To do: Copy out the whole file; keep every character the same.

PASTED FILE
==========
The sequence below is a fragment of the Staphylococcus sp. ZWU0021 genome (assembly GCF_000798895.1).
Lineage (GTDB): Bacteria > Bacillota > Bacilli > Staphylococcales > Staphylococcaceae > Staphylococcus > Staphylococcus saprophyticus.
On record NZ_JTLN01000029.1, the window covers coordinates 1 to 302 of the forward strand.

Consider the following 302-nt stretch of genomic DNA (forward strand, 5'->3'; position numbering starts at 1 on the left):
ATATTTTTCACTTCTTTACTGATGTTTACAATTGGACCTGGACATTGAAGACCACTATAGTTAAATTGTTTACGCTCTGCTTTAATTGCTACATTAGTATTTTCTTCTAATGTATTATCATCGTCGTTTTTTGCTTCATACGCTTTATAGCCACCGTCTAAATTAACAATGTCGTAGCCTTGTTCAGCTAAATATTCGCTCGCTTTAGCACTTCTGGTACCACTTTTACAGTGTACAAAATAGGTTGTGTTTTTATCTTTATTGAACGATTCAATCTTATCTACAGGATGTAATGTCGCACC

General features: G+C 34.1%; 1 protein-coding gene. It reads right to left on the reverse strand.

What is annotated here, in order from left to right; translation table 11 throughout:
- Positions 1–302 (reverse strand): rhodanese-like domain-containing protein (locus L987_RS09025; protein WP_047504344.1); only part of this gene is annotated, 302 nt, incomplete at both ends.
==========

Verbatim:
The sequence below is a fragment of the Staphylococcus sp. ZWU0021 genome (assembly GCF_000798895.1).
Lineage (GTDB): Bacteria > Bacillota > Bacilli > Staphylococcales > Staphylococcaceae > Staphylococcus > Staphylococcus saprophyticus.
On record NZ_JTLN01000029.1, the window covers coordinates 1 to 302 of the forward strand.

Consider the following 302-nt stretch of genomic DNA (forward strand, 5'->3'; position numbering starts at 1 on the left):
ATATTTTTCACTTCTTTACTGATGTTTACAATTGGACCTGGACATTGAAGACCACTATAGTTAAATTGTTTACGCTCTGCTTTAATTGCTACATTAGTATTTTCTTCTAATGTATTATCATCGTCGTTTTTTGCTTCATACGCTTTATAGCCACCGTCTAAATTAACAATGTCGTAGCCTTGTTCAGCTAAATATTCGCTCGCTTTAGCACTTCTGGTACCACTTTTACAGTGTACAAAATAGGTTGTGTTTTTATCTTTATTGAACGATTCAATCTTATCTACAGGATGTAATGTCGCACC

General features: G+C 34.1%; 1 protein-coding gene. It reads right to left on the reverse strand.

What is annotated here, in order from left to right; translation table 11 throughout:
- Positions 1–302 (reverse strand): rhodanese-like domain-containing protein (locus L987_RS09025; protein WP_047504344.1); only part of this gene is annotated, 302 nt, incomplete at both ends.